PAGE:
Because I work on several jobs at once I use metal paint pails to keep elements sorted and grouped for forging. They are not built very sturdily but they don’t burn up when hot work is placed in them, they can be labeled and they weren’t expensive, especially when their cost is amortized over about fifteen years.
The pails get rather beat up as they are used and after they accumulate enough deforming damage around the rim they don’t nest well, so I repair them. I forged a piece of flat bar with the same radius as the pail lip. It fits in a vise and I can quickly true the rims with a light planishing hammer.
I often spray a light coat of WD-40 on the outside so they can be separated easily when stacked. The downside is that the lubricant will vaporize when hot objects are dropped into them and the fumes are, at least, annoying.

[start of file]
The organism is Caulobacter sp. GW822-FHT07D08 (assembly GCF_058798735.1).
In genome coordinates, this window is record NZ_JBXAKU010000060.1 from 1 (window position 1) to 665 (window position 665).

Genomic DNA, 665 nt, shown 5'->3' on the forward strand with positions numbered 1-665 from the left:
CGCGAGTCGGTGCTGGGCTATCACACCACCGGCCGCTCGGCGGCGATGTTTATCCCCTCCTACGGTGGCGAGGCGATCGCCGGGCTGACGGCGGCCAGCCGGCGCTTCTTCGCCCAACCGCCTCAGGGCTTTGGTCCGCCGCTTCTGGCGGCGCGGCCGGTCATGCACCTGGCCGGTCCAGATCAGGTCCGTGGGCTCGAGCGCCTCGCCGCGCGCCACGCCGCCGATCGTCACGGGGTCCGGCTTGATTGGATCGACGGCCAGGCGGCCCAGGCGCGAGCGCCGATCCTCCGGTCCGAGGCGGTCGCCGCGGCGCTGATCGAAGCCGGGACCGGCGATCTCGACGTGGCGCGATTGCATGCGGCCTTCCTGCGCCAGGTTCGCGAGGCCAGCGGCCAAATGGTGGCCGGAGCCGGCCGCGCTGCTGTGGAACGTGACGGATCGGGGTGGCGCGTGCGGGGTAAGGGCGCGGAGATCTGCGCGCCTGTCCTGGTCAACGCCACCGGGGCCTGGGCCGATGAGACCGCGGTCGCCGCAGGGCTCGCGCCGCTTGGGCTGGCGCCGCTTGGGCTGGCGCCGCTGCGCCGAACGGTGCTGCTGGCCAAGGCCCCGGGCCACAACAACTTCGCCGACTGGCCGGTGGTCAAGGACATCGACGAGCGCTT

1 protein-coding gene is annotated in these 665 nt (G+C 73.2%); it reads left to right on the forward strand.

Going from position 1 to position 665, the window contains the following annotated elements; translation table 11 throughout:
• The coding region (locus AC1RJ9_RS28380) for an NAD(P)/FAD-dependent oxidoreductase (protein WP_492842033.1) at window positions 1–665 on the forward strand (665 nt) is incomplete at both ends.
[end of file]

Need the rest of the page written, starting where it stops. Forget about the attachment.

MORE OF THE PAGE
In typical use, they store blanks until they are forged. When each has been forged it it returned to the now empty pail. When it is filled I just take it to the tumbler and dump it. It’s just one more part of keeping the forge work moving along quickly and the work area cleared.
This information is an extension of the “Using Task Labels” post on 11/8/13.
|Truing the deformed rim.|
|Pails stack neatly after repair.|